On August 4, 2008, we reviewed a collection of 13 different voice recorder applications for the iPhone in a roundup entitled iPhone Gems: Every Voice Recorder, Reviewed. This review contains a review of one application from that roundup; additional comparative details can be found in the original full story.
The iPhone comes with a built-in microphone, but didn’t have any voice recording software to take advantage of that feature. Today, less than a month after the opening of the App Store, there are 13 different pieces of voice recorder software. Note that unlike many of the App Store programs, these particular applications are designed specifically for the iPhone, not the iPod touch. Additionally, the base recording quality of all of the apps that we reviewed was roughly equivalent. A few of the apps we reviewed offered higher-quality recording settings, which resulted in slightly improved fidelity when recording from music sources or from distant sources, such as in a lecture hall. However, for voice recording quality purposes, all of the applications that we reviewed provided acceptable quality with virtually no distinguishable differences.
In terms of space taken up by voice recordings, based on the apps that did provide storage information or transfer of voice memos, you can expect your recordings to take approximately 1MB per minute of recorded audio on average, versus 2.5MB per minute on the iPod 5G’s, classic’s and nano’s low-quality mode. Notably, the numbers are not directly comparable because iPhone recordings are currently made in Apple’s Core Audio Format (CAF) rather than WAV, the format used by iPods. The space consumed will also vary somewhat with applications that provide different quality settings, however with the monaural microphone on the iPhone, there’s no current need to record in stereo fidelity. A near-term iPhone software update is expected to add MP3 encoding as an alternative to CAF for greater compatibility of the recorded files.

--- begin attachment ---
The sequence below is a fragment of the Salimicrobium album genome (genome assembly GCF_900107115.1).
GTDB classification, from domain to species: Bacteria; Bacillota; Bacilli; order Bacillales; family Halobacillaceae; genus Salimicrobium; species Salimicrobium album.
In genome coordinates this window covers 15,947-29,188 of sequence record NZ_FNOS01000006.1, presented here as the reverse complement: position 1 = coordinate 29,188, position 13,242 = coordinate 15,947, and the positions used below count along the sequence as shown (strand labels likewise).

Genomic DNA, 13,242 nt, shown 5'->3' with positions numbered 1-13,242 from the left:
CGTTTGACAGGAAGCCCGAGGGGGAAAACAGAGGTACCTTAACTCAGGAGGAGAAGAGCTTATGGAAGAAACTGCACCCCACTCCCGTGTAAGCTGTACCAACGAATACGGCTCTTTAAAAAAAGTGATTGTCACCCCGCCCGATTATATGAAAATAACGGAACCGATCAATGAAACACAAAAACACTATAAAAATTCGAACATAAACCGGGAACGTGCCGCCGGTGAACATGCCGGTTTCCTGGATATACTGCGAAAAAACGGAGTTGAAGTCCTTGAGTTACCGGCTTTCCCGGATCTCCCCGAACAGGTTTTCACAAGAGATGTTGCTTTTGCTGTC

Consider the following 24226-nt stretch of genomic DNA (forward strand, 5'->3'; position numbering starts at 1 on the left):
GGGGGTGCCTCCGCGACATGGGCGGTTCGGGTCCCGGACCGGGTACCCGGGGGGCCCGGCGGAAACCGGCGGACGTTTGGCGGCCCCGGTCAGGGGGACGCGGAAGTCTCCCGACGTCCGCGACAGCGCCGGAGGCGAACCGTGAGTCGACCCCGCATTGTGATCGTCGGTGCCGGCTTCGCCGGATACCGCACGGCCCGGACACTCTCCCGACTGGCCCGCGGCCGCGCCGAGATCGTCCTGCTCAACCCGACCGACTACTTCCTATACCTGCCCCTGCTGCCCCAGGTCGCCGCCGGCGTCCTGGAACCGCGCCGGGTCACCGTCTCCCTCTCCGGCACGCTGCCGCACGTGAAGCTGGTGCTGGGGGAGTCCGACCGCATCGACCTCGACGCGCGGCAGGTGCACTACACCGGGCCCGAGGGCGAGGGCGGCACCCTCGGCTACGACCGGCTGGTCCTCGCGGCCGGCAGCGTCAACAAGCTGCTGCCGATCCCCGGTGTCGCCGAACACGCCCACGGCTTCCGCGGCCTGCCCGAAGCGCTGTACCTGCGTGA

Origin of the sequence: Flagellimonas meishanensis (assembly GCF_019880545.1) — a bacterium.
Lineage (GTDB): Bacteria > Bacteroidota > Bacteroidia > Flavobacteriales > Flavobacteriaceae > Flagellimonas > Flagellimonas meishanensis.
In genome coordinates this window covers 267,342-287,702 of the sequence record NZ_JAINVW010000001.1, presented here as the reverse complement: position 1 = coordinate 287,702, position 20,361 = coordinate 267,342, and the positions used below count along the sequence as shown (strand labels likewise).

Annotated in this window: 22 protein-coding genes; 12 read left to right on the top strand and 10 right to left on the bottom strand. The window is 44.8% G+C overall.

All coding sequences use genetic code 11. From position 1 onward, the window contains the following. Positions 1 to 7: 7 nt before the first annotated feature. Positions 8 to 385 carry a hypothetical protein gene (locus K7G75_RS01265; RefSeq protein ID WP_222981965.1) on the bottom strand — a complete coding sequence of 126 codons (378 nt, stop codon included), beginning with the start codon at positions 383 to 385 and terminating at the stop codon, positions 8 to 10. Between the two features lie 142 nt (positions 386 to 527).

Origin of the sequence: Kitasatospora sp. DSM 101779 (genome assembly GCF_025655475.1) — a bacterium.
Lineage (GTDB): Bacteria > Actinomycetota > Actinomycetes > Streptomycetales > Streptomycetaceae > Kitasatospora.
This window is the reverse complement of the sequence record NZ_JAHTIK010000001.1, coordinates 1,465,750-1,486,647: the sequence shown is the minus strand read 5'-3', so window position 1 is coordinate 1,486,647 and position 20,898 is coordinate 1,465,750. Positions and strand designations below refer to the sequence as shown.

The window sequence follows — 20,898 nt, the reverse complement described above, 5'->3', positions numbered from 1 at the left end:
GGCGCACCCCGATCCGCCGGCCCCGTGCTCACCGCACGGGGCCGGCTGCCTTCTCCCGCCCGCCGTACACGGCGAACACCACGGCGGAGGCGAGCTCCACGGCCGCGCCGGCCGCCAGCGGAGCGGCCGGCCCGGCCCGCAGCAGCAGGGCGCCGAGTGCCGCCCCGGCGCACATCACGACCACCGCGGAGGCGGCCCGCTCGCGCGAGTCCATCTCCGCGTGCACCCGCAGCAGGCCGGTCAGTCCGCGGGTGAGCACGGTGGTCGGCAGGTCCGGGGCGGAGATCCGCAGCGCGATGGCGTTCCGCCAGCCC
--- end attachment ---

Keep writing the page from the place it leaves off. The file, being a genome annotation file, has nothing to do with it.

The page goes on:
Yet another basic voice recording application, VoiceRecord is in many ways similar to the other options we’ve reviewed thus far, albeit a bit more polished. Like Voice Notes, this app has the annoying feature of presenting the user with a list of recordings rather than getting right down to business with the actual recording interface. To begin a recording, the user must tap the plus sign, in this case in the top-left corner of the application.
Tapping the Plus sign takes you to a very nice recording screen, where you must then tap the Record button to actually begin recording. As a nice added touch, a level meter is displayed during recording:
When finished recording, tapping on the stop button saves the current recording and returns you to the list of recordings. By default, all recordings are named with the current date and time. Tapping on a recording presents a list of options to play, rename, or delete the recording.
Unfortunately, VoiceRecorder lacks any of the more advanced features of some of the other voice recorders, such as the ability to pause while recording or append to an existing recording, and no means is provided for transferring the recordings off of the iPhone to your computer. If you can live within those limitations, however, this app works well as a basic voice recorder, and is reasonably priced.
Company and Price
Company: Patrick O’Keefe
Compatible: iPhone, iPhone 3G